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August 19th, 2018 at 8:40:06 AM permalink
Quote: FleaStiff

Dealers make money on the financing they want the highest rate on the loan that they can get you to agree to. And they want to deliver the cheapest car they can get to meet the commitment.

Its not an honest driven industry.



Lets be fair, a good part of the problem is the buyers.

There is a YT video, a news station did a piece. Girl was buying a car. Dealer gave her a price of "x" per month as she was a finance buyer. Said she could pay only "y" per month. Dealer made the deal. Then she is on the news because to get "y" the dealer extended the financing a year.

Why is this news or bad? She said she wanted to pay "y" per month! She seemed oblivious that it is just not possible to drop the price of a car by 15-20% "just like that." She got the payment she wanted.

When I was in car loans, people were clueless. They thought that negative equity just vanished into thin air somehow. That the dealer "paid off your old loan!" One guy wanted to borrow about $25K on a $17K car, then got mad at me when I said we could not do that! When I tried to explain it, he just got madder and madder. Later that day another rep got a call after the salesman made the numbers work (I don't know how, I don't wanna know how) and the guy said I was rude or something. Meanwhile he was saying he was approved for $40K, which he was, but he did not get that he could not finance that negative equity,

Then they blame the banker and the dealer.
All animals are equal, but some are more equal than others
Doc
Doc
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August 19th, 2018 at 9:19:03 AM permalink
Quote: AZDuffman

Lets be fair, a good part of the problem is the buyers.

Other than the facts that I:
(1) accepted what the dealer had put in writing,
(2) did not examine the new car closely enough to catch that the VIN had changed, and
(3) did not verify the odometer reading before signing and agreeing with the dealer's figure,

can you tell me what parts of the problems that I described were caused by me?

Just curious on this, when buying a brand new car, do you folks always verify for yourself that the VIN plate on the vehicle matches the one that you were told you were buying? For a new car purchase, do most buyers go out and check the odometer before signing the slip to accept the dealer's figure? Maybe I'm just gullible.
Mosca
Mosca
Joined: Dec 14, 2009
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August 19th, 2018 at 9:43:29 AM permalink
Quote: Doc

Other than the facts that I:
(1) accepted what the dealer had put in writing,
(2) did not examine the new car closely enough to catch that the VIN had changed, and
(3) did not verify the odometer reading before signing and agreeing with the dealer's figure,

can you tell me what parts of the problems that I described were caused by me?

Just curious on this, when buying a brand new car, do you folks always verify for yourself that the VIN plate on the vehicle matches the one that you were told you were buying? For a new car purchase, do most buyers go out and check the odometer before signing the slip to accept the dealer's figure? Maybe I'm just gullible.



I donít think he was writing about you specifically; there are a lot of off-topic posts that discuss dealers in general.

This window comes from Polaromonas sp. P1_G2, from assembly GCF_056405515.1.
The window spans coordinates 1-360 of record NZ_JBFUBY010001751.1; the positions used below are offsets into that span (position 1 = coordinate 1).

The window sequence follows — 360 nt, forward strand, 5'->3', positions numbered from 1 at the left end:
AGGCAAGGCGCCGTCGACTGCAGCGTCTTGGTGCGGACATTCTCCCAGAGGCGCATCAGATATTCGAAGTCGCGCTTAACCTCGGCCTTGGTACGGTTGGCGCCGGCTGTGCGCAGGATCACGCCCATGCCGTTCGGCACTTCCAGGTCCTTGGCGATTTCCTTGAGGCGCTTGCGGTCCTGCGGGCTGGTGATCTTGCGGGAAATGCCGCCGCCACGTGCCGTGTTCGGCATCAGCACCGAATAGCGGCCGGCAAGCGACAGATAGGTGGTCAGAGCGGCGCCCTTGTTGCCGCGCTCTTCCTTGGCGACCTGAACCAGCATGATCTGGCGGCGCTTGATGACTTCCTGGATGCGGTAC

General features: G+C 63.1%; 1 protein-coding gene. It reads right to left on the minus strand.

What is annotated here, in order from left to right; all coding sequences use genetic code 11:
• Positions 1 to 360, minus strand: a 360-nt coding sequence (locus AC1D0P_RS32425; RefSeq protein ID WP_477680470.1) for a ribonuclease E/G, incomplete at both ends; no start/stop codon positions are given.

Myself, I verify that the VIN matches the title and the stock number. The salespeople are required to get the VIN and the mileage directly from the car. In 30 years Iíve had that mixup twice that I can remember, and both times the salesperson shortcut that step. I CATCH that error about once a year, always pre-delivery.

Just yesterday one of the sales managers sold a car to another dealer (inside our system) that we had already sold, and that I had a deposit on. I caught it. There was one pissed off customer, but it wasnít mine. It was a used car with a rare set of equipment, not something you could just run down to the auction and pick up another. Stuff happens. I had the title in my hand, though, and I wasnít letting go of it.
NO KILL I
Doc
Doc
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August 19th, 2018 at 10:51:21 AM permalink
Quote: Mosca

I donít think he was writing about you specifically; there are a lot of off-topic posts that discuss dealers in general.

And I have not been trying to join the crowd in dissing car dealers in general. (My upstairs neighbor worked for a car dealership some time ago, and he told me he could give me some advice on negotiations. He offered the help because he claimed that car dealers and their techniques are the most dishonest that you will ever encounter. I bought the vehicle without getting his advice any further than asking whether he liked the car he was driving, and that was because it was one of the models we were initially considering.)

I was just relating a tale about this recent incident in which I think one specific dealer made a few, perhaps-minor errors and a couple of big ones, all on one specific transaction that involved me. I realize that if I had read the documents more carefully, demanded copies of all documents at the moment I signed them, and verified such info as VIN and odometer rather than taking the dealer's word and trusting them, then almost everything could have been straightened out on the day of closing. In my previous post, I was just asking whether new car buyers generally review the dealer's work/info that carefully.

On the other hand, I don't know what I could have done to prevent them from processing my check twice.